Forty-eight community development credit unions that applied for funds from the U.S. Treasury Department's Community Development Capital Initiative received them by the time the program distribution closed last week.
The White House and Congress are starting to recognize the impact community development financial institutions are having in providing affordable housing expansion, small business support and financial services to urban and rural areas.
Be it expanding affordable housing, supporting small businesses or providing financial services to urban and rural areas, community development financial institutions continue to play a pivotal role.
NCUA has confirmed that it will weigh community development credit unions allowance for loan losses more heavily when it evaluates their applications for funds under the U.S. Treasury Department's Community Development Capital Initiative.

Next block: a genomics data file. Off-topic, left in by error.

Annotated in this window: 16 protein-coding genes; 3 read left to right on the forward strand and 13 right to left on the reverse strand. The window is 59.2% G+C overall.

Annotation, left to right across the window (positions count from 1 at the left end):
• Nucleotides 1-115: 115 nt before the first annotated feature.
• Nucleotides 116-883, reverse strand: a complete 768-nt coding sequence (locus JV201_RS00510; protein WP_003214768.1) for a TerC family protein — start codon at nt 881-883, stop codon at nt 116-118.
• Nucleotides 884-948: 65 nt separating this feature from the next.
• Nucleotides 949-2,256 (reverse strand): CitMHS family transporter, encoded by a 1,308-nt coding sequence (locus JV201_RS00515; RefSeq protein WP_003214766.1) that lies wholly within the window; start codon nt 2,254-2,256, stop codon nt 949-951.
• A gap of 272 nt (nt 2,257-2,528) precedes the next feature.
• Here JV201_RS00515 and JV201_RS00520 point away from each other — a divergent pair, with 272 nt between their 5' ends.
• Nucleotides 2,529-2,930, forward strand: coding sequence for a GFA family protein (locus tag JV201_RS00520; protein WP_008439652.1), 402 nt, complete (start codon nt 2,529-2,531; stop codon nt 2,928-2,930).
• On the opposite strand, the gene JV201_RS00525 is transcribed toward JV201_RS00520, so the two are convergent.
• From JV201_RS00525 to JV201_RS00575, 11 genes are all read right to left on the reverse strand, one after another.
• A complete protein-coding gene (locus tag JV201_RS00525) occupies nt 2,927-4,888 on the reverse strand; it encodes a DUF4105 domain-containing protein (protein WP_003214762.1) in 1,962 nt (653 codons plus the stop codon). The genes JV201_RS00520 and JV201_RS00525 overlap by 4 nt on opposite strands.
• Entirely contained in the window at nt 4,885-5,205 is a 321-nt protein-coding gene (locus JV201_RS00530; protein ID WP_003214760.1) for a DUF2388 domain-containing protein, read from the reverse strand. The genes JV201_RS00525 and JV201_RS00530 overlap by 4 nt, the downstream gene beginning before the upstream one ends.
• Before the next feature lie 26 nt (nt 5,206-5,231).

The deadline for having at least started the process for accessing money under the U.S. Treasury's Community Development Capital Initiative program is rapidly approaching.
Bill Bynum, CEO of the Enterprise Corporation of the Delta, the sponsoring organization for the $122 million Hope Community Credit Union, will be among the leaders to testify before the House Financial Services Committee on March 9.
The U.S. Treasury Department is not the only organization providing a conference call for community development credit unions to get more information about how they can apply for low interest Federal loans under the Troubled Asset Relief Program.
The NCUA Board has approved changes to the agency's regulations to allow eligible credit unions to use capital they might access from the Troubled Asset Relief Program. The board took the action in a notational vote Feb. 9.
The U.S. Treasury Department will make money from the Troubled Asset Relief Program available to credit unions, banks and thrifts that have been recognized as community development financial institutions by the Department's CDFI Fund.
Consumers are choosing decreasing debt over putting away savings as their No. 1 priority for the new year, according to an online poll by the National Foundation for Credit Counseling.